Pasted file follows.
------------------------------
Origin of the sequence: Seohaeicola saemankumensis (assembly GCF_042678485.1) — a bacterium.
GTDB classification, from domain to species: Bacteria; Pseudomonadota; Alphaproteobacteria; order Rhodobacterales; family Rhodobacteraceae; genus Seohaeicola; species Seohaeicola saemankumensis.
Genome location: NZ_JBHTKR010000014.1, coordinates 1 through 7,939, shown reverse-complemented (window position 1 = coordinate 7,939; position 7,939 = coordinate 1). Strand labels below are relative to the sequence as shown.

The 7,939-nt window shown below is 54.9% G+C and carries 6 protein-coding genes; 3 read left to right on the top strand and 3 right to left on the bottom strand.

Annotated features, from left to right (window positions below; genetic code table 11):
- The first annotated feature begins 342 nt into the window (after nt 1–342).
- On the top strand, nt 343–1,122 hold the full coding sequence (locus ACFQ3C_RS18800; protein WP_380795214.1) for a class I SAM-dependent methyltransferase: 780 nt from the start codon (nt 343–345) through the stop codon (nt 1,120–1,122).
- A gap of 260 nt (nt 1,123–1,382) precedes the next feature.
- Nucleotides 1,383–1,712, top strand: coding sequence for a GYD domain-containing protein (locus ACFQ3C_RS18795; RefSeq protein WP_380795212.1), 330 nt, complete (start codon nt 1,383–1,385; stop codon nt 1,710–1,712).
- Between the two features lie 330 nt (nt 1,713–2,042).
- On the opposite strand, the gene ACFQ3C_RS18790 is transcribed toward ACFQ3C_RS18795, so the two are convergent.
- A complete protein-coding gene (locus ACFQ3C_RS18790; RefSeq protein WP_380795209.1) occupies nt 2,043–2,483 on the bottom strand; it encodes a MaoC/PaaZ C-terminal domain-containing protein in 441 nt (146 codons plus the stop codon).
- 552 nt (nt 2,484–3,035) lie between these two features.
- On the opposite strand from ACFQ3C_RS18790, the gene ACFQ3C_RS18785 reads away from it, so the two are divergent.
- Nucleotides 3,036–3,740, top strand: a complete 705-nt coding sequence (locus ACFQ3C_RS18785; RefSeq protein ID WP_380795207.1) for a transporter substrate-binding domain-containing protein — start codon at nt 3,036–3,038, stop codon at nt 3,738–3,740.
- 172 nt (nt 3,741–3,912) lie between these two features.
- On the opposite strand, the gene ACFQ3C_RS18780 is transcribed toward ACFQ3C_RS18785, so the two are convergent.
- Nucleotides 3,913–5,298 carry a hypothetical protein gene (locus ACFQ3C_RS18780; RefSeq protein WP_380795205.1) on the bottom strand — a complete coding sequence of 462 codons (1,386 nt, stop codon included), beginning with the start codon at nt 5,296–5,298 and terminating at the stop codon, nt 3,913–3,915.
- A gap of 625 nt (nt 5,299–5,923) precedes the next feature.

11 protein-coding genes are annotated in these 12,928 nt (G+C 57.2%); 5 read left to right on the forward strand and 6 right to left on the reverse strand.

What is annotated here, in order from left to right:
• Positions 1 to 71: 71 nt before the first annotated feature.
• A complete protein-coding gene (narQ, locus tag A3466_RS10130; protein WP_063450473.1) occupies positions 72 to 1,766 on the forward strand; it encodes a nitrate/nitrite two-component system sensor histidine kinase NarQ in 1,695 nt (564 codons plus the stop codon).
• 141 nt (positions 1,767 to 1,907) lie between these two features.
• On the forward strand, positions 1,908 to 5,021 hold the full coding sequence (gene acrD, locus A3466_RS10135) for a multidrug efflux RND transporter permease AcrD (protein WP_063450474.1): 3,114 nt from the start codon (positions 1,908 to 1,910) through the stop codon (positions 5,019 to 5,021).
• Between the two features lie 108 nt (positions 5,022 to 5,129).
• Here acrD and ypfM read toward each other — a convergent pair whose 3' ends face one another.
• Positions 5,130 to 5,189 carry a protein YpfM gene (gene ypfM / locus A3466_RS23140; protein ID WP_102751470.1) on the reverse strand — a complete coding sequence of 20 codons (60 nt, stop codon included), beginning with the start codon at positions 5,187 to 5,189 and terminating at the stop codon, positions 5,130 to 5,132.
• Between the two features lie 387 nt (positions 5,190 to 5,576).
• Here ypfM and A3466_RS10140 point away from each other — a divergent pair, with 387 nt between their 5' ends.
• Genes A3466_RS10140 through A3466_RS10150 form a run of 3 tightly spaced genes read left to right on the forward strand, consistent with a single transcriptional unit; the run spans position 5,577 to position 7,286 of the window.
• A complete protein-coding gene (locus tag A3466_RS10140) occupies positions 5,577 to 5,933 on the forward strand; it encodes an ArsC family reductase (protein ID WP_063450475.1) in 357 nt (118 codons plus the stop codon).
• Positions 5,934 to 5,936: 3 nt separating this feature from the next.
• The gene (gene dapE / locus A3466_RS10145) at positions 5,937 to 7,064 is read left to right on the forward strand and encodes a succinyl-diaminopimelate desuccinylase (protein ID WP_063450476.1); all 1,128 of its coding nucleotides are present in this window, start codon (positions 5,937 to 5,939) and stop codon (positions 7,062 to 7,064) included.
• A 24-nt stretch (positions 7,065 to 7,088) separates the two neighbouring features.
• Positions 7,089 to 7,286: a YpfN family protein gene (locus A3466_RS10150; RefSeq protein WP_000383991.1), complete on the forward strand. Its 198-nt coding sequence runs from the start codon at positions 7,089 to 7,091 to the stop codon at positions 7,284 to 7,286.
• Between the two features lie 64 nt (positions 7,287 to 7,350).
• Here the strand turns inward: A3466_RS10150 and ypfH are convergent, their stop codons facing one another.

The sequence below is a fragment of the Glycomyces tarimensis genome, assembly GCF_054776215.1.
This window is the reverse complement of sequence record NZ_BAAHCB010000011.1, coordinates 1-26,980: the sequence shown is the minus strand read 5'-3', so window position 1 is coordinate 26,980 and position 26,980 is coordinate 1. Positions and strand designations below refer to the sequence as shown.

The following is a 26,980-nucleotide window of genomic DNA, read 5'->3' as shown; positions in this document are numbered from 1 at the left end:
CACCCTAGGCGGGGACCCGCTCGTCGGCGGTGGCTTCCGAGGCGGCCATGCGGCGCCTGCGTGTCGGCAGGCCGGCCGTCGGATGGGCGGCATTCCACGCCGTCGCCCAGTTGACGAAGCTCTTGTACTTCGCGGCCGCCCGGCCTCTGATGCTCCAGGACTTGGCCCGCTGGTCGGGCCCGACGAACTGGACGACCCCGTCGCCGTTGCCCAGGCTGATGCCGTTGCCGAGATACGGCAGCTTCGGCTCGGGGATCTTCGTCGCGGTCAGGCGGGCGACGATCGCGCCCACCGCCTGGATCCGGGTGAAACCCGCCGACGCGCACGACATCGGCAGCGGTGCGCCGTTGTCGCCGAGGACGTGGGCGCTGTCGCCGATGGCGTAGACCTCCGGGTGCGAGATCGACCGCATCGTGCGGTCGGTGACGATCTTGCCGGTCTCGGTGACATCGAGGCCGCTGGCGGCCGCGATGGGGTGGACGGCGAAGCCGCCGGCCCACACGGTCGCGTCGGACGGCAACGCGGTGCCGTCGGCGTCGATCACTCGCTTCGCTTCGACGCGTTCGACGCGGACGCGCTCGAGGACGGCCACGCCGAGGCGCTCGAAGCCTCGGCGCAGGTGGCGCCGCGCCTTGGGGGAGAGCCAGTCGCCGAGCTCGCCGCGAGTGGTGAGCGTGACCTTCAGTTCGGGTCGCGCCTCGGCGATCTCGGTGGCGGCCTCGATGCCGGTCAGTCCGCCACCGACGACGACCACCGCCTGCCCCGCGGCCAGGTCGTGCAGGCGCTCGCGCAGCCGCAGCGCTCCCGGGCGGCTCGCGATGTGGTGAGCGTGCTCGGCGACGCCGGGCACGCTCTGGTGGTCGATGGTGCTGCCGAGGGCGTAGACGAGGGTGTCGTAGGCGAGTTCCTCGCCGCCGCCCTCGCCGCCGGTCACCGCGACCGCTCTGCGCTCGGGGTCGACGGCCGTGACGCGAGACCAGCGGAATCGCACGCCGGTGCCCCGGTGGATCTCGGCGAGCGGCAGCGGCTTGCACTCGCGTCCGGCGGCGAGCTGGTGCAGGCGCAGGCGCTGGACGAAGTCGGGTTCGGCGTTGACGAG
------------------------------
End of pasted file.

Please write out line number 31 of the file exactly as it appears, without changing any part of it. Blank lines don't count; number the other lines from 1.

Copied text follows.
• Genes A3466_RS10140 through A3466_RS10150 form a run of 3 tightly spaced genes read left to right on the forward strand, consistent with a single transcriptional unit; the run spans position 5,577 to position 7,286 of the window.